like product sold by Aragonesas during the POR, the Department 
calculated Aragonesas' weighted-average COP based on the sum of its 
materials and fabrication costs, plus amounts for general and 
administrative (``G&A'') expenses and interest expenses. See ``Test of 
Comparison Market Sales Prices'' section below for treatment of home 
market selling expenses. We relied on the COP information provided by 
Aragonesas in its questionnaire responses, except for the following 
instances where the information was not appropriately quantified or 
valued:
    i) We adjusted Aragonesas' G&A expense rate to include certain non-
operating expenses. We also adjusted the cost of goods sold used in the 
denominator of the expense rate calculation to correct an error in the 
amount of packing costs deducted.
    ii) We adjusted the financial expense rate to exclude interest 
income from fixed income securities and to exclude an account titled 
``Profit of Companies by the Participation Method.'' We also adjusted 
the cost of goods sold used in the denominator of the expense rate 
calculation to deduct an estimate of the amount of selling, general and 
administrative expenses for the consolidated group of companies.
For further discussion of these adjustments, see the Memorandum from 
Michael P. Harrison to Neal Halper, ``Cost of Production and 
Constructed Value Adjustments for the Preliminary Results,'' dated July 
2, 2007.
2. Test of Comparison Market Sales Prices
    In order to determine whether sales were made at prices below the 
COP, on a product-specific basis, the Department compared Aragonesas' 
adjusted weighted-average COP to the home market sales of the foreign 
like product, as required under section 773(b) of the Act. In 
accordance with sections 773(b)(1)(A) and (B) of the Act, in 
determining whether to disregard home market sales made at prices less 
than the COP, we examined whether such sales were made: (1) in 
substantial quantities within an extended period of time; and (2) at 
prices which permitted the recovery of all costs within a reasonable 
period of time in the normal course of trade. For purposes of this 
comparison, the Department used COP exclusive of selling and packing 
expenses. The prices were inclusive of billing adjustments and 
exclusive of any applicable movement charges, discounts and rebates, 
and direct and indirect selling expenses and packing expenses, revised 
where appropriate.
3. Results of the COP Test
    Pursuant to section 773(b)(2)(C) of the Act, where less than 20 
percent of a respondent's home market sales of a

[[Page 37193]]

given product are at prices less than the COP, the Department does not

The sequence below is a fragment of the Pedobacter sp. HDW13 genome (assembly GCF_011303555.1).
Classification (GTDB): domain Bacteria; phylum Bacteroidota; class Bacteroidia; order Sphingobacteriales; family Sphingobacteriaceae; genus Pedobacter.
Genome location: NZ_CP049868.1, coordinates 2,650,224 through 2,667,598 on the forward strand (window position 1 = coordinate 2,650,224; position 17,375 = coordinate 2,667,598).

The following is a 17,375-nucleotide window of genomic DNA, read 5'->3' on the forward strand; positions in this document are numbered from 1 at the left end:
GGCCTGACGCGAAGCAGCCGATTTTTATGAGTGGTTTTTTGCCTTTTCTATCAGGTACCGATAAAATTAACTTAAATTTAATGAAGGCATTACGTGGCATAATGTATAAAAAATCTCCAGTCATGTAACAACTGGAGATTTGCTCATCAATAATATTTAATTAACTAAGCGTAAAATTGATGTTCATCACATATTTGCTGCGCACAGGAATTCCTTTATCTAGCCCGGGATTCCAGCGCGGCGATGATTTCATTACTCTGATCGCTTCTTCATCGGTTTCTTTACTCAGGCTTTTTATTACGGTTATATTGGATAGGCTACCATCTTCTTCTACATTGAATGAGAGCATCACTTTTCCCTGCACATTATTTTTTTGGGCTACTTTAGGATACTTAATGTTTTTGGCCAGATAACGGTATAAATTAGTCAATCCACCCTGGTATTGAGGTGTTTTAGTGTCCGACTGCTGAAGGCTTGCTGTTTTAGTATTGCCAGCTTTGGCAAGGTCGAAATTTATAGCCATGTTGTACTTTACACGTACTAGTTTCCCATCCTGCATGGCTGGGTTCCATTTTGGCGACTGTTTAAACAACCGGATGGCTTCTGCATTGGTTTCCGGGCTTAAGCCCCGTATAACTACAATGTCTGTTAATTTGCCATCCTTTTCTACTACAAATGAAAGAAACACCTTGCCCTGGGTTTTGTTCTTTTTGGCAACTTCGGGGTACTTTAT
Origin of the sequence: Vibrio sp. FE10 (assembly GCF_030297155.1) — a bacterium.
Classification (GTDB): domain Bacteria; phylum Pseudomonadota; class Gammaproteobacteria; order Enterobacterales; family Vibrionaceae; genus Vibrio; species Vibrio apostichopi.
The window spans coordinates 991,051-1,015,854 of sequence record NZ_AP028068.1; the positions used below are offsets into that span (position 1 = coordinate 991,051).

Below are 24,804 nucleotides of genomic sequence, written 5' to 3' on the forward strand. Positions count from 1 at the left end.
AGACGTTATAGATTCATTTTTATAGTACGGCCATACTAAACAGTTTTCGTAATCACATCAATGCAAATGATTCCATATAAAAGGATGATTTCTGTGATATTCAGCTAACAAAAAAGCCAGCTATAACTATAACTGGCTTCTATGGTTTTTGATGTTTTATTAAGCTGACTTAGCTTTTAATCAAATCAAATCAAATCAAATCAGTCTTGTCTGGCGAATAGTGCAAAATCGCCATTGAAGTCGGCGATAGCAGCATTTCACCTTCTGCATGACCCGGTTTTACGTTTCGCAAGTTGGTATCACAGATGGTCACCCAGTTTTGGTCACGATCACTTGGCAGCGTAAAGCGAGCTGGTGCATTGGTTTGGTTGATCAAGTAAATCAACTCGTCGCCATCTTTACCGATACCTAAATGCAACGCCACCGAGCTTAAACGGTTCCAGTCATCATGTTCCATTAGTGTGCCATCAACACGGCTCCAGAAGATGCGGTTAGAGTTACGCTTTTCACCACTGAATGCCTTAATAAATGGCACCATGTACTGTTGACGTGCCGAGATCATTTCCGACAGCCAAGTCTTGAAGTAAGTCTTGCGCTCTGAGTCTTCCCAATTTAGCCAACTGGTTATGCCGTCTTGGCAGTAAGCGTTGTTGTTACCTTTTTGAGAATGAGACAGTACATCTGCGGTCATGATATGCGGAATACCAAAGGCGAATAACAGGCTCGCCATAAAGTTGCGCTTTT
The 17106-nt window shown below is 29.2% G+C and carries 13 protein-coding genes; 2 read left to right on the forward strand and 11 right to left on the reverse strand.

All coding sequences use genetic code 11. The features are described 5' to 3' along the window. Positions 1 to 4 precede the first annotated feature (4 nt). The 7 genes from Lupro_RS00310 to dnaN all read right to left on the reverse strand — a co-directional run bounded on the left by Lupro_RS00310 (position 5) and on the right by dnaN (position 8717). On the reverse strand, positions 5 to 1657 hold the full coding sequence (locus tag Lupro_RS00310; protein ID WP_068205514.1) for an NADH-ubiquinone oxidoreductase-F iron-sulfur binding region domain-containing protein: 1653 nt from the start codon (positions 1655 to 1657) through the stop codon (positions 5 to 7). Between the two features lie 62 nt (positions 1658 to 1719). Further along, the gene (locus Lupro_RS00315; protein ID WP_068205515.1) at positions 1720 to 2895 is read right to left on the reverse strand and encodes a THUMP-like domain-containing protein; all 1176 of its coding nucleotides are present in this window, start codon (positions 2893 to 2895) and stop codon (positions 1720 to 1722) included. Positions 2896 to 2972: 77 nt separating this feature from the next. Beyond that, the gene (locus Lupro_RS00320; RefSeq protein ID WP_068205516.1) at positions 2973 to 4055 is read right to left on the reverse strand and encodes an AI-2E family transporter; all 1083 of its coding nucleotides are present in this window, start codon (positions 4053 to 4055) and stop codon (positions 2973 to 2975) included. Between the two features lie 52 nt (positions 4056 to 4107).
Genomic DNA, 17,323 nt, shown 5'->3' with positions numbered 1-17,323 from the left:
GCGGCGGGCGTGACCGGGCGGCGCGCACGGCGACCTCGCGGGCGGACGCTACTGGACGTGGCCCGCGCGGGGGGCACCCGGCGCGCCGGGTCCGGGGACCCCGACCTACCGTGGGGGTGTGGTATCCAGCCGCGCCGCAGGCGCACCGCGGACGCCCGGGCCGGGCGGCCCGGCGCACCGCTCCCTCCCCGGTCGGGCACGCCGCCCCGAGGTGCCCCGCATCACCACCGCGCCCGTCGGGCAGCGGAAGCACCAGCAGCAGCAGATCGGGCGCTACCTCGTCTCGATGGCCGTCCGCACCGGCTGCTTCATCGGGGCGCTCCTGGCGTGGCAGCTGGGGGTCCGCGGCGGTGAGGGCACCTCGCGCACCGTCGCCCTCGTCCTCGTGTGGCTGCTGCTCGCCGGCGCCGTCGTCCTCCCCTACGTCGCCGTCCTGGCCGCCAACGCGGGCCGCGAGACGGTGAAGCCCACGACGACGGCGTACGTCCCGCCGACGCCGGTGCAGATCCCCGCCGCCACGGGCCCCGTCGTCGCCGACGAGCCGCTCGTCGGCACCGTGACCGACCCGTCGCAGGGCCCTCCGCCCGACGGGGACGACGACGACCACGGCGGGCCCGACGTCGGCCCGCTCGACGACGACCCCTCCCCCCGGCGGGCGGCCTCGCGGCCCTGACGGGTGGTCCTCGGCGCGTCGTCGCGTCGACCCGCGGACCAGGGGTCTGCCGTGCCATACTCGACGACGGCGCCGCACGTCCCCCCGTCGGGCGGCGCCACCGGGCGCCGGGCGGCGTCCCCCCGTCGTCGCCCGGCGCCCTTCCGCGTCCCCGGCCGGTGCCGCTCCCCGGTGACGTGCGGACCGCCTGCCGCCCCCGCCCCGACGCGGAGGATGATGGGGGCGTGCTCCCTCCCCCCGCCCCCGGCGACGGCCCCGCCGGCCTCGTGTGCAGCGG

disregard any below-cost sales of that product, because the Department 
determines that in such instances the below-cost sales were not made 
within an extended period of time and in ``substantial quantities.'' 
Where 20 percent or more of a respondent's sales of a given product are 
at prices less than the COP, the Department disregards the below-cost 
sales because they: (1) were made within an extended period of time in 
``substantial quantities,'' in accordance with sections 773(b)(2)(B) 
and (C) of the Act; and (2) based on our comparison of prices to the 
weighted-average COPs for the POR, were at prices which would not 
permit the recovery of all costs within a reasonable period of time, in 
accordance with section 773(b)(2)(D) of the Act. Based on the results 
of our test, we found that, for certain products, more than 20 percent 
of Aragonesas' home market sales were at prices less than the COP and, 
in addition, such sales did not provide for the recovery of costs 
within a reasonable period of time. We therefore excluded these sales 
and used the remaining sales as the basis for determining NV, in 
accordance with section 773(b)(1) of the Act.

D. Calculation of Normal Value Based on Comparison Market Prices

    We based NV on the prices at which the foreign like product was 
first sold by Aragonesas for consumption in the home market, in the 
usual commercial quantities, in the ordinary course of trade, and, to 
the extent possible, at the same level of trade (``LOT'') as the 
comparison U.S. sale. We excluded sales of merchandise that were not 
foreign like product, for reasons that are of a business proprietary 
nature. See Scope Memorandum. We calculated NV for Aragonesas using the 
reported gross unit prices to unaffiliated purchasers, or where 
appropriate, affiliated purchasers, which are based upon the following 
terms of delivery: carriage insurance paid, carriage paid, delivered 
duty paid, delivered duty unpaid, ex works, and free carrier. Where 
appropriate, the Department made adjustments to the starting price for 
billing adjustments. We deducted from the starting price, where 
appropriate, discounts and rebates, pursuant to section 
773(a)(6)(B)(ii) of the Act. Based on our sales verification findings, 
we revised inland freight to account for certain unreported freight 
expenses. See Memorandum from Thomas Martin, International Trade 
Compliance Analyst, to the File, ``Calculation Memorandum for the 
Preliminary Results for Aragonesas Industrias y Energia S.A.,'' dated 
July 2, 2007 (``Calculation Memorandum''). We also made adjustments for 
differences in costs attributable to differences in the physical